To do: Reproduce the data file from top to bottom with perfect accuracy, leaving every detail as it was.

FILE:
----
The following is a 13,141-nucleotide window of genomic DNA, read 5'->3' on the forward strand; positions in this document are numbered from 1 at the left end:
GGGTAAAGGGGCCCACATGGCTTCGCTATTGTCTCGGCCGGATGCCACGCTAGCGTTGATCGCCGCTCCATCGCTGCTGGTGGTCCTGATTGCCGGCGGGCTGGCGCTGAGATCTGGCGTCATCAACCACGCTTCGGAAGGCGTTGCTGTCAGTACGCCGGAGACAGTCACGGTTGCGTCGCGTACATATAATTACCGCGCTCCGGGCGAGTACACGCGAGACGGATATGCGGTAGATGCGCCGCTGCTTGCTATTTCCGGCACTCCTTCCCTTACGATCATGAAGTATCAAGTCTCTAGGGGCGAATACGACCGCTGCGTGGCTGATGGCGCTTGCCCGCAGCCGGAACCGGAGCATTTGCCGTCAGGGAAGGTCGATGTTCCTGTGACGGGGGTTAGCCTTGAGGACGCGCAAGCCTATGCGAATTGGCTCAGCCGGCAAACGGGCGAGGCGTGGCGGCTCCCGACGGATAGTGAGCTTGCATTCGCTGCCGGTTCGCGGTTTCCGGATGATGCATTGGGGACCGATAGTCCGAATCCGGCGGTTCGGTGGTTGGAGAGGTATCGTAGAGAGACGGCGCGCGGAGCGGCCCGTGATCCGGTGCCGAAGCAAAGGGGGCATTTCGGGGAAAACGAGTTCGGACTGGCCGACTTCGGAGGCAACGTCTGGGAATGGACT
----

The following is a 13,141-nucleotide window of genomic DNA, read 5'->3' on the forward strand; positions in this document are numbered from 1 at the left end:
GGGTAAAGGGGCCCACATGGCTTCGCTATTGTCTCGGCCGGATGCCACGCTAGCGTTGATCGCCGCTCCATCGCTGCTGGTGGTCCTGATTGCCGGCGGGCTGGCGCTGAGATCTGGCGTCATCAACCACGCTTCGGAAGGCGTTGCTGTCAGTACGCCGGAGACAGTCACGGTTGCGTCGCGTACATATAATTACCGCGCTCCGGGCGAGTACACGCGAGACGGATATGCGGTAGATGCGCCGCTGCTTGCTATTTCCGGCACTCCTTCCCTTACGATCATGAAGTATCAAGTCTCTAGGGGCGAATACGACCGCTGCGTGGCTGATGGCGCTTGCCCGCAGCCGGAACCGGAGCATTTGCCGTCAGGGAAGGTCGATGTTCCTGTGACGGGGGTTAGCCTTGAGGACGCGCAAGCCTATGCGAATTGGCTCAGCCGGCAAACGGGCGAGGCGTGGCGGCTCCCGACGGATAGTGAGCTTGCATTCGCTGCCGGTTCGCGGTTTCCGGATGATGCATTGGGGACCGATAGTCCGAATCCGGCGGTTCGGTGGTTGGAGAGGTATCGTAGAGAGACGGCGCGCGGAGCGGCCCGTGATCCGGTGCCGAAGCAAAGGGGGCATTTCGGGGAAAACGAGTTCGGACTGGCCGACTTCGGAGGCAACGTCTGGGAATGGACT